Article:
Spiral Galaxy M101 - Spitzer Space Telescope
Ssc2009 03b1

Credit: NASA, Jet Propulsion Laboratory/Caltech, and K. Gordon (STScI)

Observation • February 10th, 2009 • ssc2009-03b1


The galaxy Messier 101 is a swirling spiral of stars, gas, and dust. Messier 101 is nearly twice as wide as our Milky Way galaxy. Spitzer's view, taken in infrared light, reveals the galaxy's delicate dust lanes as yellow-green filaments. Such dense dust clouds are where new stars can form. In this image, dust warmed by the light of hot, young stars glows red. The rest of the galaxy's hundreds of billions of stars are less prominent and form a blue haze. Astronomers can use infrared light to examine the dust clouds where stars are born.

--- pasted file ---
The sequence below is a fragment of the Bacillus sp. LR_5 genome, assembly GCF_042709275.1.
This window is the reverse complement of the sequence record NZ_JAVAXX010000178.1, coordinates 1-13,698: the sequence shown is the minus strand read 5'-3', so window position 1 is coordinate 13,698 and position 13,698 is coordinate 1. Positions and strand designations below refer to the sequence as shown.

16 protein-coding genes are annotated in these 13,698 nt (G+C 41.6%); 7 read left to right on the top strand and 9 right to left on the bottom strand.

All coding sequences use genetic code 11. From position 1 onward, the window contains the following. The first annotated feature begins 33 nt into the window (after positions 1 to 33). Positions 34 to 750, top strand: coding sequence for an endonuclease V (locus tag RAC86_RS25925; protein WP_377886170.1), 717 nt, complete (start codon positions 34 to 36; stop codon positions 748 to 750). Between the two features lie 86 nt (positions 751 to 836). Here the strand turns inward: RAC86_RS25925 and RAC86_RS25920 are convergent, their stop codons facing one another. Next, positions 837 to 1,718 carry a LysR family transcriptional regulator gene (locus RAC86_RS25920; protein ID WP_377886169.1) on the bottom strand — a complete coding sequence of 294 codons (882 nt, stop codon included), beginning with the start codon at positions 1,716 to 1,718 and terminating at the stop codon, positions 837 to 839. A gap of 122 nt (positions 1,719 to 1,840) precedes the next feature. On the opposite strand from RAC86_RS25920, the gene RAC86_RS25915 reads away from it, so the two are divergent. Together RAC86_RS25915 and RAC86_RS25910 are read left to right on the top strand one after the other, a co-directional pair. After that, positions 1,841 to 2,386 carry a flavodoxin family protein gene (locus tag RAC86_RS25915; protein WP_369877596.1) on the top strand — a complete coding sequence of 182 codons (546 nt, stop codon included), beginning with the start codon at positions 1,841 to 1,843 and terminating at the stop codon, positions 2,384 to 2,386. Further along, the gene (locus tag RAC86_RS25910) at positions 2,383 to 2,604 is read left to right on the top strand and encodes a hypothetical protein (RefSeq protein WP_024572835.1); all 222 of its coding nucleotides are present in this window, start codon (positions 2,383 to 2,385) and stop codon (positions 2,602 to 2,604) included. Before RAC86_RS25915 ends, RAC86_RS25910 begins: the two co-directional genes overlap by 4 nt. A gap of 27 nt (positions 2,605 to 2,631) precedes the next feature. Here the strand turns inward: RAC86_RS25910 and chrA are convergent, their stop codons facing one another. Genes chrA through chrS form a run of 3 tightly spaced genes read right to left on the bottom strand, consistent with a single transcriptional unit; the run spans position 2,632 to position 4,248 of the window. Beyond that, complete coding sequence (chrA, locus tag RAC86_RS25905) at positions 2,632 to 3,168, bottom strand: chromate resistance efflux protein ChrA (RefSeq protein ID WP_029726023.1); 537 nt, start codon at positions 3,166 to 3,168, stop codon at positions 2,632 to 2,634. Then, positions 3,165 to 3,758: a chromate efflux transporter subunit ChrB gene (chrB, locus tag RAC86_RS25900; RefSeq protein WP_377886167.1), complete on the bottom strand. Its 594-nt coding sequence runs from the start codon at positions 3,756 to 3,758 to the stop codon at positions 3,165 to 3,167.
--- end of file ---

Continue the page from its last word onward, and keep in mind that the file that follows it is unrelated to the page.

About the Object

Pinwheel GalaxyMessier 101M101
Galaxy > Type > Spiral
Galaxy > Activity > Normal
27,000,000 Light Years

Color Mapping

Band Wavelength Telescope
Infrared 3.6 µm Spitzer IRAC
Infrared 4.5 µm Spitzer IRAC
Infrared 8.0 µm Spitzer IRAC
Infrared 24.0 µm Spitzer MIPS